Many nurses from the Philippines had sold everything to come here – because it was widely publicised that there was an acute shortage of nurses in New Zealand – only to discover their qualifications were not recognised and they could not get registered, he said.

“They have no money to go back, and nothing to go back for any more.”

The New Zealand Nursing Council has questioned the quality of nursing qualifications and training programmes in the Philippines after nursing student numbers there boomed from 30,000 in 2004 to 450,000 last year – but Mr Tejano said it was “unacceptable” for the council to be judging the quality just by looking at the numbers.

Full Article.

New Zealand fears over Filipino nurse training

NZ Herald: NZ fears over Filipino nurse training
By Lincoln Tan
Posted: 4:00AM (NZST) Monday Feb 09, 2009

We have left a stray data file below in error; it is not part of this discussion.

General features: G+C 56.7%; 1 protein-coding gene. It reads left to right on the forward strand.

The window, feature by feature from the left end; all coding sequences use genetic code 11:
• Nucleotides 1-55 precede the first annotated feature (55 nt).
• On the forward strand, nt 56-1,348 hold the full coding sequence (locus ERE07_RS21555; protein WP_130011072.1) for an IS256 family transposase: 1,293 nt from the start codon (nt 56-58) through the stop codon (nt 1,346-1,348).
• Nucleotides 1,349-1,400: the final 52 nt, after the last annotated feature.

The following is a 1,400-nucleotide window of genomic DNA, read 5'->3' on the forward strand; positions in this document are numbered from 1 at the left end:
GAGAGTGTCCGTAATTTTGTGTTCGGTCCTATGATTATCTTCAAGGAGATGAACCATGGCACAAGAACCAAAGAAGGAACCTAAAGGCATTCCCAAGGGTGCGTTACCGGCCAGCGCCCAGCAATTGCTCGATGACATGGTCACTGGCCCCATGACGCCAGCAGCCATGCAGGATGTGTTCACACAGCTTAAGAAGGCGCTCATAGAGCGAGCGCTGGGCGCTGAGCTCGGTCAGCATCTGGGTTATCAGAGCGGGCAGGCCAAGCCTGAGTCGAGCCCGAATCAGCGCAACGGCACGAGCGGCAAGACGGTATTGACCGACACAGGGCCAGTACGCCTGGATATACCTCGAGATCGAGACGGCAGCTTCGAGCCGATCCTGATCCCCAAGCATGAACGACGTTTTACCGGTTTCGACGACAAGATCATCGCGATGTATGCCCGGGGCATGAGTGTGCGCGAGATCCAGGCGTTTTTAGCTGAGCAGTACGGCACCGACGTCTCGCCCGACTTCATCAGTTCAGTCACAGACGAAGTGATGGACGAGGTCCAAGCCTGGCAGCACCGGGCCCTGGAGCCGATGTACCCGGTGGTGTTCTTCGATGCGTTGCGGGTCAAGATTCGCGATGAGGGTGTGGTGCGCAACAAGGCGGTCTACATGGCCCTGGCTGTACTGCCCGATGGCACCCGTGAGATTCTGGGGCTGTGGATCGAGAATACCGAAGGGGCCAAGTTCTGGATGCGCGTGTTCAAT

The Nursing Council is concerned that the rapid increase in nursing programmes in the Philippines could be at the expense of the quality of nursing, and says it will raise the issue with Filipino authorities.

Chief executive Carolyn Reed says representatives of the council will travel to the Philippines to meet the nursing regulatory authority and educational providers because it needs to be satisfied that educational courses preparing nurses coming to New Zealand are meeting acceptable standards.

“We do have concerns about the effect that such rapid growth has on programme quality,” Ms Reed said.

“There has been an escalation of programmes offering nursing education in the Philippines.

“Some figures suggest that in 2004 there were 30,000 nurses in education programmes and this has risen to 450,000 last year.”

Many in the Philippines take a nursing degree as a second tertiary qualification because they think that with the global shortage of nurses, it could be their ticket to migration.

Read entire story here.

NZ Herald Your Views: Have you moved to New Zealand? How do you like it?

New Zealand Herald Your Views: Have you moved to New Zealand? How do you like it?

The link above brings you to answers of New Zealanders and immigrants to New Zealand on their experience on moving to New Zealand. The reactions of people are mixed.